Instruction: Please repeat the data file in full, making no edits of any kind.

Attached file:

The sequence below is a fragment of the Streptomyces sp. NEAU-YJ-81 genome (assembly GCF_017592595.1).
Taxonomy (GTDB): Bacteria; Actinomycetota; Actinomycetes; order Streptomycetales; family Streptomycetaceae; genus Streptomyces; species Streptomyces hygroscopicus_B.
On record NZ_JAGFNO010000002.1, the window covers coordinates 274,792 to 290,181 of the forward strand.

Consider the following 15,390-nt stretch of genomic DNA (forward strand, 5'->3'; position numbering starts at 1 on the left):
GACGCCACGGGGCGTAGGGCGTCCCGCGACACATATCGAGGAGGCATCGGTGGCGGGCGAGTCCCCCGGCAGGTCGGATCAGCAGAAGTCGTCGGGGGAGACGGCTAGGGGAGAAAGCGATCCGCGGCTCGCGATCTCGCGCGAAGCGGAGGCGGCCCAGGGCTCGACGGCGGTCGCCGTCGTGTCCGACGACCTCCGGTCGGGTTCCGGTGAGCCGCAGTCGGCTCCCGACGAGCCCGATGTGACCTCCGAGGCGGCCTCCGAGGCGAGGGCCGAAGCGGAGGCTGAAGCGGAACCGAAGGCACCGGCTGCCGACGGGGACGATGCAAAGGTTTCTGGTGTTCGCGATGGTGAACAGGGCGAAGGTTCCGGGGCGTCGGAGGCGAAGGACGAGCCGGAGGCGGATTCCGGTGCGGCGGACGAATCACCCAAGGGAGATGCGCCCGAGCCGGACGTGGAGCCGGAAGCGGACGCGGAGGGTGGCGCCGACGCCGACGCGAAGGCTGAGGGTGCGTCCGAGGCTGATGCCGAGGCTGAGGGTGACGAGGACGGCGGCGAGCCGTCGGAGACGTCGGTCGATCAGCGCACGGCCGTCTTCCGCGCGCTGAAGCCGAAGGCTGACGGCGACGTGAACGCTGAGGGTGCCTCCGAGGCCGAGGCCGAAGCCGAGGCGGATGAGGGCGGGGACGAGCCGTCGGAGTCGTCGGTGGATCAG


The sequence below is a fragment of the Streptomyces sp. NEAU-YJ-81 genome (assembly GCF_017592595.1).
Taxonomy (GTDB): Bacteria; Actinomycetota; Actinomycetes; order Streptomycetales; family Streptomycetaceae; genus Streptomyces; species Streptomyces hygroscopicus_B.
On record NZ_JAGFNO010000002.1, the window covers coordinates 274,792 to 290,181 of the forward strand.

Consider the following 15,390-nt stretch of genomic DNA (forward strand, 5'->3'; position numbering starts at 1 on the left):
GACGCCACGGGGCGTAGGGCGTCCCGCGACACATATCGAGGAGGCATCGGTGGCGGGCGAGTCCCCCGGCAGGTCGGATCAGCAGAAGTCGTCGGGGGAGACGGCTAGGGGAGAAAGCGATCCGCGGCTCGCGATCTCGCGCGAAGCGGAGGCGGCCCAGGGCTCGACGGCGGTCGCCGTCGTGTCCGACGACCTCCGGTCGGGTTCCGGTGAGCCGCAGTCGGCTCCCGACGAGCCCGATGTGACCTCCGAGGCGGCCTCCGAGGCGAGGGCCGAAGCGGAGGCTGAAGCGGAACCGAAGGCACCGGCTGCCGACGGGGACGATGCAAAGGTTTCTGGTGTTCGCGATGGTGAACAGGGCGAAGGTTCCGGGGCGTCGGAGGCGAAGGACGAGCCGGAGGCGGATTCCGGTGCGGCGGACGAATCACCCAAGGGAGATGCGCCCGAGCCGGACGTGGAGCCGGAAGCGGACGCGGAGGGTGGCGCCGACGCCGACGCGAAGGCTGAGGGTGCGTCCGAGGCTGATGCCGAGGCTGAGGGTGACGAGGACGGCGGCGAGCCGTCGGAGACGTCGGTCGATCAGCGCACGGCCGTCTTCCGCGCGCTGAAGCCGAAGGCTGACGGCGACGTGAACGCTGAGGGTGCCTCCGAGGCCGAGGCCGAAGCCGAGGCGGATGAGGGCGGGGACGAGCCGTCGGAGTCGTCGGTGGATCAG